“Statistics show that every year, more families are opting to rent villas rather than hotels as they wise up to the advantages of having a home as opposed to a hotel room – not to mention the $100 a day bill for breakfast,” says Jerry Barker. “Most British home-owners are thinking long term about retiring here or spending more time here, so they are happy to simply cover costs, such as the annual taxes and HOA fees, rather than really aggressively marketing their property for rentals. A nice house in Orlando can easily generate 20 weeks of rentals at $150 a night, during summer, Christmas, Thanksgiving and Easter,” he comments.

But how can you find out if the property you want to buy is zoned for short lets? You certainly shouldn't trust the fact that it's being advertised for holiday rentals, says Graham Pyle. “I've seen many homes advertised for holidays where there is no suitable zoning approval,” he comments.

An experienced realtor (contact FAR – the Florida Association of Realtors – for recommendations) should be able to inform you on the rental status of any property you are viewing. They can lose their license if they mislead you or provide inaccurate information. The County authority can also provide independent verification, and the property purchase contract should disclose zoning information. There are no hard and fast rules about where STR is allowed, though, so prospective buyers must be vigilant. “There are many towns dotted along the Florida coast where little or no short-term zoned land exists,” says Pyle. “Considerable amounts of land in Florida have no zoning whatsoever.”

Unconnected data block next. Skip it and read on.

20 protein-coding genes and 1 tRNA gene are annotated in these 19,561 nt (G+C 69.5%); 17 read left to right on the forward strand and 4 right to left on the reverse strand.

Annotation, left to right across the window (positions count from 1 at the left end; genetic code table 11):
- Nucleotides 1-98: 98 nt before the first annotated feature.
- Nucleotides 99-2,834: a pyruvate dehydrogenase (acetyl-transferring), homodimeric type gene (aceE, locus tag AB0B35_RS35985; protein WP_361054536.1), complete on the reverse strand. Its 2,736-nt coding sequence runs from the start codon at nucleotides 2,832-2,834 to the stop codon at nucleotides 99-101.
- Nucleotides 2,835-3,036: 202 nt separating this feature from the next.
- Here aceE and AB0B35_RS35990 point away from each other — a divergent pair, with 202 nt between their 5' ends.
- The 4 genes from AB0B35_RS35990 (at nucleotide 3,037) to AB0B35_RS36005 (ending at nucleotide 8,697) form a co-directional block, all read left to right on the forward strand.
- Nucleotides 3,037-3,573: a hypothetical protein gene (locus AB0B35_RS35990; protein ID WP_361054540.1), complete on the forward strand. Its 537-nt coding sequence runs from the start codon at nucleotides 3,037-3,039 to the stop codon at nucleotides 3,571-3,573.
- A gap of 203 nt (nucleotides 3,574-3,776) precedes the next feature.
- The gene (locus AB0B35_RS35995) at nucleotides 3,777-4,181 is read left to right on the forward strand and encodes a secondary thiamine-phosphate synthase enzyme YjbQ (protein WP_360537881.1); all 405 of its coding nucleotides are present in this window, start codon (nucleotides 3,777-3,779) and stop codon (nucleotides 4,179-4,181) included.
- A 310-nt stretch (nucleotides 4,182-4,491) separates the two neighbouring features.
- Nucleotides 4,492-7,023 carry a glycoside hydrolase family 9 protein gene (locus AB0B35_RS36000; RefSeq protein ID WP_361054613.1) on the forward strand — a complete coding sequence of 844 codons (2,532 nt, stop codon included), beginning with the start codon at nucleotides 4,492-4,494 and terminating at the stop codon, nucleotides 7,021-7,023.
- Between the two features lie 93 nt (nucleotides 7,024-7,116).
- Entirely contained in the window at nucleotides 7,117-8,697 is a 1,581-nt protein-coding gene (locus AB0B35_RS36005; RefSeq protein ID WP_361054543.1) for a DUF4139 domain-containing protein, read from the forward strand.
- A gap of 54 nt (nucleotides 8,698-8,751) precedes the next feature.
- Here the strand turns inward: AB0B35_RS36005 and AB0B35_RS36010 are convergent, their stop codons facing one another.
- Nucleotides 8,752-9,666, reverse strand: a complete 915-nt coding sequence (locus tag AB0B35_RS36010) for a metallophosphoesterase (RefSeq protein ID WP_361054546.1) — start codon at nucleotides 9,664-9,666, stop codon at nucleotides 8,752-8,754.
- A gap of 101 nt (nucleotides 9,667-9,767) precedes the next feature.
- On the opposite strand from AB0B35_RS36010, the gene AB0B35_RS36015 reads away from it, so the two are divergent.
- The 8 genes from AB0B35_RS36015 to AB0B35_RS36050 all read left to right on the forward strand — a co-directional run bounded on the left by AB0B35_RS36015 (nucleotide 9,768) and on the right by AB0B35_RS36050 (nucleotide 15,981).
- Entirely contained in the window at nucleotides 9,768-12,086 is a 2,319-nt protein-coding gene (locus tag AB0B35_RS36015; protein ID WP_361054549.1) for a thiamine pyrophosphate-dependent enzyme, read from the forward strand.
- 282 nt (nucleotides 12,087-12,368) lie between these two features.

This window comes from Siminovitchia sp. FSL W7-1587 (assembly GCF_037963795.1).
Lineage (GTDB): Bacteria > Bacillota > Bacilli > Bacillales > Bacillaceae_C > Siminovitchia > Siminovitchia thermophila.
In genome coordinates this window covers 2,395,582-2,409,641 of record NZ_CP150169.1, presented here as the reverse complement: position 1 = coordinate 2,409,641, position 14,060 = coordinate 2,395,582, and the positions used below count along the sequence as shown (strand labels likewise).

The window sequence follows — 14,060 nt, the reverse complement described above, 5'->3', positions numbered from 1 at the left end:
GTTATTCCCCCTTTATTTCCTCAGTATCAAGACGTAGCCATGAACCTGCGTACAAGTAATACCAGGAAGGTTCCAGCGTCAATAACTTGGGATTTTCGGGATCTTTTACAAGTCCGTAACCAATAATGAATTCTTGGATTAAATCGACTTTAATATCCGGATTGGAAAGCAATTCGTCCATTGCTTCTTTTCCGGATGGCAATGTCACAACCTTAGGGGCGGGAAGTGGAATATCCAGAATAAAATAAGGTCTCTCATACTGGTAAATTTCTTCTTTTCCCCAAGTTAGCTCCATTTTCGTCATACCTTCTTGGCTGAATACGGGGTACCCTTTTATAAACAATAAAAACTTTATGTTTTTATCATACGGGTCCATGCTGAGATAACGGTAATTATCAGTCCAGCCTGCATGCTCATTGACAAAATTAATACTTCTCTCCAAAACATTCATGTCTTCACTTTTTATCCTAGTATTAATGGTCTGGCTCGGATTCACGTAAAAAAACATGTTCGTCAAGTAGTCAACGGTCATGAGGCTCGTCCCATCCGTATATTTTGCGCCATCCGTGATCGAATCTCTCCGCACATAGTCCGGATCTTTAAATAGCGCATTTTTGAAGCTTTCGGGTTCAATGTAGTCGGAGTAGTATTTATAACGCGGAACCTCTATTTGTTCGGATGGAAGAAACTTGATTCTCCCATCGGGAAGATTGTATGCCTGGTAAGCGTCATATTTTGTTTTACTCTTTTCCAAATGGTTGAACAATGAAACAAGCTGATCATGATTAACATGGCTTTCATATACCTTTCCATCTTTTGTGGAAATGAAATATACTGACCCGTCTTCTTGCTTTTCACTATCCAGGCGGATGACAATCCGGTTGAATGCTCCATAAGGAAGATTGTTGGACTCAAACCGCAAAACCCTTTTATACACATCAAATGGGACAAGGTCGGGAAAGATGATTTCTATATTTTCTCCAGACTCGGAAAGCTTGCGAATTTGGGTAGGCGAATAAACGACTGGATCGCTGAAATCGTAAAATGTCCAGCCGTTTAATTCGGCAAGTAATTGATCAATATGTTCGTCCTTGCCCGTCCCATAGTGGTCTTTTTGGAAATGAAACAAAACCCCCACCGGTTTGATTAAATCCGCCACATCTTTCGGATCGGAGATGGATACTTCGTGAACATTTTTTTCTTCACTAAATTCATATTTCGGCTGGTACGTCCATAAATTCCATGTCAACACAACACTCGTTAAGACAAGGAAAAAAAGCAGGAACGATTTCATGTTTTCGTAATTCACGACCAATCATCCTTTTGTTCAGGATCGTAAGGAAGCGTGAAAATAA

Orlando is a reliable bet, and most of the land to the south and west of Disneyland is zoned for short-term rentals. “Two exceptions, where we see interest from buyers, are Celebration and Providence,” says Jerry Barker. And the closer you get to Disney – within a 20 minute drive, ideally – the better as far as rental demand is concerned.

Types of holiday

Even once the zoning rules have been established, buyers need to carefully consider the kind of holiday renter the place attracts. “Coastal locations such as Miami, Fort Lauderdale, Naples and Sarasota attract large numbers of international buyers seeking rental income, but many visitors there are snowbirds wanting long lets, or the opposite, a short two- or three-day rental,” says Pyle. “That's very different to Orlando, where the theme parks are constantly pumping millions of dollars into new facilities to ensure new visitors keep coming.”

You may also find a community or resort is zoned for short lets and has added perks such as a golf course, “but it may not prove to be the best opportunity for a viable holiday let property because the running costs and community fees are so high,” says Pyle, who adds that owners also need to pay a 10-12 per cent tax on rental income in Florida.

Some Home Owners' Associations even control minimum letting durations and – incredibly – demand a percentage of the rental income. One prestigious golf resort in Orlando takes 50 per cent of all rental income. Another resort near the theme parks charges owners to use the onsite tennis courts and swimming pools. “These are all things to check carefully in the Community Homeowners Articles of Association and Rules at the time of considering a property purchase,” says Pyle.

For those who get it right though, with Florida property prices at an extreme low, and rental demand in certain areas eternally high (in peak holiday times, there is usually a shortage of rental homes in the Disney area), your holiday home could pay its way comfortably.


A Place In The Sun